The government is uniquely positioned to do this data collection and analysis. If school districts don’t want to post their COVID numbers publicly, fine, but they have to report them to their local Departments of Health. Unlike private institutions like universities and hospitals, the federal government has the ability to collect that data so public health experts can analyze it. For the government not to do this is an abdication of responsibility.
Different schools all over the country have adopted different safety procedures. Some strictly require masking, while others are “mask-optional.” Some schools are taking social distance really seriously, reducing class sizes, and rerouting hallway traffic patterns; others have, more or less, gone back to normal. It’s a shame that we don’t have national safety protocols to prevent the spread of the virus, but at least we could be tracking this data to find out how well the mitigation efforts are working.
Which school districts had the most outbreaks, and what characteristics did these schools have in common? What kind of masks did the schools require? How were the kids situated at lunchtime? Is there some other significant factor, perhaps even one we hadn’t previously considered? Again, there’s no way to know if you don’t collect the data.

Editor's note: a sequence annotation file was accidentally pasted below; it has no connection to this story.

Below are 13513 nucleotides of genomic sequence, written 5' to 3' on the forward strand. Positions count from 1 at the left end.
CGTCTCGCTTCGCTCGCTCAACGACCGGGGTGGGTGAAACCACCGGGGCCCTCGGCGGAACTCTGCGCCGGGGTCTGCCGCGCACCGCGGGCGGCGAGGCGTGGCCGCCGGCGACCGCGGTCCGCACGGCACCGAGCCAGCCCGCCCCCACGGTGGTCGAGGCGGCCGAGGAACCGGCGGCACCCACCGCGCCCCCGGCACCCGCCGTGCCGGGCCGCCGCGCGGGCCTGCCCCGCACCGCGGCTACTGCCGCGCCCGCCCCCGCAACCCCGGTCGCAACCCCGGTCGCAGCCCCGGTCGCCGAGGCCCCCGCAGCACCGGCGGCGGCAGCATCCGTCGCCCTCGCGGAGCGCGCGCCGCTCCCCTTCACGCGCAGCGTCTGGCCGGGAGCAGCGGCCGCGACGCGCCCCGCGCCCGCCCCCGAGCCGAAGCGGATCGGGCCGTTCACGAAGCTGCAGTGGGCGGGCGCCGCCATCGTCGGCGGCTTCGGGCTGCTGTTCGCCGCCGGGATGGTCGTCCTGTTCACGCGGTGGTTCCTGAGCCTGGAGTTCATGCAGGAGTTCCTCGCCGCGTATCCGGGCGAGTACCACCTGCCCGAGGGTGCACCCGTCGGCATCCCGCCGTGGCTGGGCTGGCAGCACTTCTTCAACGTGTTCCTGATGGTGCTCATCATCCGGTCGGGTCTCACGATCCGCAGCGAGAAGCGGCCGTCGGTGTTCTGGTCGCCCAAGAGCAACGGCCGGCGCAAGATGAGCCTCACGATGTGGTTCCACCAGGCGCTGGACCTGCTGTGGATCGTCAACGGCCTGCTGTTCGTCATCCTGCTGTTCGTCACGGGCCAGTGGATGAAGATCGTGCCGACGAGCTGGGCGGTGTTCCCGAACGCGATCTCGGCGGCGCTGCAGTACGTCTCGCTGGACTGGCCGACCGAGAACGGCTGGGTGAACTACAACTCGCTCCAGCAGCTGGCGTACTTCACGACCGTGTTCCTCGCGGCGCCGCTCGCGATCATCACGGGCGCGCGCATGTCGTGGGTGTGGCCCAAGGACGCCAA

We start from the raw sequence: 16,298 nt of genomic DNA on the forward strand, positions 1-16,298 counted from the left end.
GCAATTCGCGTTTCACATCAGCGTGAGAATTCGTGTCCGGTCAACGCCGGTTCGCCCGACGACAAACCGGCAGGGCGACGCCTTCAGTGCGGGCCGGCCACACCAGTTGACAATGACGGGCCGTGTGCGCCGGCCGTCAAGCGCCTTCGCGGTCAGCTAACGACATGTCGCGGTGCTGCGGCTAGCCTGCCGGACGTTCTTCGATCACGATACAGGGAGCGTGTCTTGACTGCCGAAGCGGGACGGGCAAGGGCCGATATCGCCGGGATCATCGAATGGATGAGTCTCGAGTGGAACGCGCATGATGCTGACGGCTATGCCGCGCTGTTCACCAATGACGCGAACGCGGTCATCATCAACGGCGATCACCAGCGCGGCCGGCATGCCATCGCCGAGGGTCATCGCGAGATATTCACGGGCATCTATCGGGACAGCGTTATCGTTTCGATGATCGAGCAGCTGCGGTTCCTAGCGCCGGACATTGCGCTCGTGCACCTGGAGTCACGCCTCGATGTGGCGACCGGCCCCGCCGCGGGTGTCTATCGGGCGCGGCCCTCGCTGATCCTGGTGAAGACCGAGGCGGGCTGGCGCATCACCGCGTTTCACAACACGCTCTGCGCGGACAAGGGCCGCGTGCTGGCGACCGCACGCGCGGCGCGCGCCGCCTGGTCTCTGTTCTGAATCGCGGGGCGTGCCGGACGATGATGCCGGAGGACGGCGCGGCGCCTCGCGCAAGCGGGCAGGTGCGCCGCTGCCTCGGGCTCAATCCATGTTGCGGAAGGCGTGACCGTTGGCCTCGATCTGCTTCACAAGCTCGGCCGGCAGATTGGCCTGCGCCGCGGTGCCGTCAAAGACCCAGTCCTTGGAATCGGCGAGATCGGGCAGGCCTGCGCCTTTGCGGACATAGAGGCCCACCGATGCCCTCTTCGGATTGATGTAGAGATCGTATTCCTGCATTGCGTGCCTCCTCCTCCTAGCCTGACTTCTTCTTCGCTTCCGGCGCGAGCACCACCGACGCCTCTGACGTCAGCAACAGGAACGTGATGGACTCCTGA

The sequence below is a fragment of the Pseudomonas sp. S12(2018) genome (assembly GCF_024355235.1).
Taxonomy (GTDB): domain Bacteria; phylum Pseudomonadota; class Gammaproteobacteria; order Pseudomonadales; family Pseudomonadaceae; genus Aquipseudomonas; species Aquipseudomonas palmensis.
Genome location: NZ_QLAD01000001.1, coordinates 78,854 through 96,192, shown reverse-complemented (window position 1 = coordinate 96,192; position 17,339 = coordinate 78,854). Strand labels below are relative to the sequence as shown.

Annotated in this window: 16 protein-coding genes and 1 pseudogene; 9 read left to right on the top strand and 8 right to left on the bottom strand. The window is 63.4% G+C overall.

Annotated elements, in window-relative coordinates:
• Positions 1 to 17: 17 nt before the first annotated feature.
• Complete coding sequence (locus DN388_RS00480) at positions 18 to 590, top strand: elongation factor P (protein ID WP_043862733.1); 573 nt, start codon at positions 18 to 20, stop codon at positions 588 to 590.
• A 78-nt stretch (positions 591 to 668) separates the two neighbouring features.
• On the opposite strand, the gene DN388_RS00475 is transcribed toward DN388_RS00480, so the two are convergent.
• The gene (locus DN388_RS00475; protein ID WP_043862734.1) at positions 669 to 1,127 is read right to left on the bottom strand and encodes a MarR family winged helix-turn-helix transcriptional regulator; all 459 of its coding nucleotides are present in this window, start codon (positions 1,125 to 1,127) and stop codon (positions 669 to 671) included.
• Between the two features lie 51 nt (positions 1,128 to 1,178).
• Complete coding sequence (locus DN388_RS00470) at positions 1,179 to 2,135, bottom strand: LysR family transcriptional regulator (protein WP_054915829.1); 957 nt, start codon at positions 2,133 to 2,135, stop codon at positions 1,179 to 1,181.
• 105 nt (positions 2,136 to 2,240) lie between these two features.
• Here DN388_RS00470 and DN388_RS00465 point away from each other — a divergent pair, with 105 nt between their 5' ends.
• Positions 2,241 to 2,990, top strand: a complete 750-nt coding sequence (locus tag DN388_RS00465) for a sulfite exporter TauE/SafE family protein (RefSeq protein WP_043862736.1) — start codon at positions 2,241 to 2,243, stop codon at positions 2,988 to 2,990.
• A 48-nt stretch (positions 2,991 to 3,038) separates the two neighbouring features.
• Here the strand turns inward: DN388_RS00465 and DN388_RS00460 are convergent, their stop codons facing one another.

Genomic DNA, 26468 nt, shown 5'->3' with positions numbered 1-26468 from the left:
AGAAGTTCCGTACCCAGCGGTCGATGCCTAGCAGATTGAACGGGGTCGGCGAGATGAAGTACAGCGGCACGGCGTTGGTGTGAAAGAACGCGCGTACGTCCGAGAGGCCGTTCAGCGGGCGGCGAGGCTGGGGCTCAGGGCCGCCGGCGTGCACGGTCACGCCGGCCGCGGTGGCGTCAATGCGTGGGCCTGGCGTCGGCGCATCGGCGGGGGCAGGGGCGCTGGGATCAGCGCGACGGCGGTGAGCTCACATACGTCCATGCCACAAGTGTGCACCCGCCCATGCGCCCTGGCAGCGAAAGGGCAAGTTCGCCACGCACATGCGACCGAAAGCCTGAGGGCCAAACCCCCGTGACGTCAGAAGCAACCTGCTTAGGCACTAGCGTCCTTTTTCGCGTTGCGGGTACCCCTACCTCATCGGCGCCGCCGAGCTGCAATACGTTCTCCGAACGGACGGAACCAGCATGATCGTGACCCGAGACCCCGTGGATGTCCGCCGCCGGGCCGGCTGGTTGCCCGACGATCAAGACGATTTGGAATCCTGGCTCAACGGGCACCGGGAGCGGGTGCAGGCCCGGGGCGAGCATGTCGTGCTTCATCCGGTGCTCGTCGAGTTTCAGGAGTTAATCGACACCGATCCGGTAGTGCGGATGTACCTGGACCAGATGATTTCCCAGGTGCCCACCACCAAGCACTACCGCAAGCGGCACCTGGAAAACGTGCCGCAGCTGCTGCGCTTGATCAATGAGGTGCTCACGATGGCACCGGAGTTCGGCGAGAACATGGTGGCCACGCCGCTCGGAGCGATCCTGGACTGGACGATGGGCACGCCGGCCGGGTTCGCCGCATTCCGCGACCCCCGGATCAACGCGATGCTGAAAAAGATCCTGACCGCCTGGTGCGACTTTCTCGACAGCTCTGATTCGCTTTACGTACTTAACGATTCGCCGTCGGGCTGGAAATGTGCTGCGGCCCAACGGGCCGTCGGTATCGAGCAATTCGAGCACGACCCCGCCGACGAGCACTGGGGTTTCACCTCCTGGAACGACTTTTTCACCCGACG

There’s also a lack of consistent protocols from state to state in terms of testing and contact tracing. (I understand that the federal government can’t always mandate what the individual states will do, but they could still establish national standards and encourage/incentivize states’ following the standards.) So in some communities, when a parent or aunt or uncle or grandparent gets sick, they can theoretically trace it to a child being exposed to the virus at school. Children are more likely to be asymptomatic, which only makes it more probable that they are spreading it to family members without anyone realizing how it happened. If the federal government would track and trace these cases, we’d all have a better idea of what is happening in the schools and in our communities.
My kids have been studying remotely since September, and next week I get to decide whether they’ll go back in January or stay home for another semester. With U.S. cases on the rise, keeping them home seems like a no-brainer. But if we had a semester’s worth of nationwide data, showing that this mitigation effort works while that one has been less effective, or that the rate of transmission in schools has been X percent, etc. — more signal, less noise – I’d feel like I was making a more informed decision.
I’m hopeful that the Biden-Harris administration will show more interest in collecting and publishing data that we — as parents and as citizens — can use to make informed decisions. The people have spoken, and the country is ready to fire this federal government… but as far as tracking coronavirus outbreaks in the schools is concerned, this government already quit.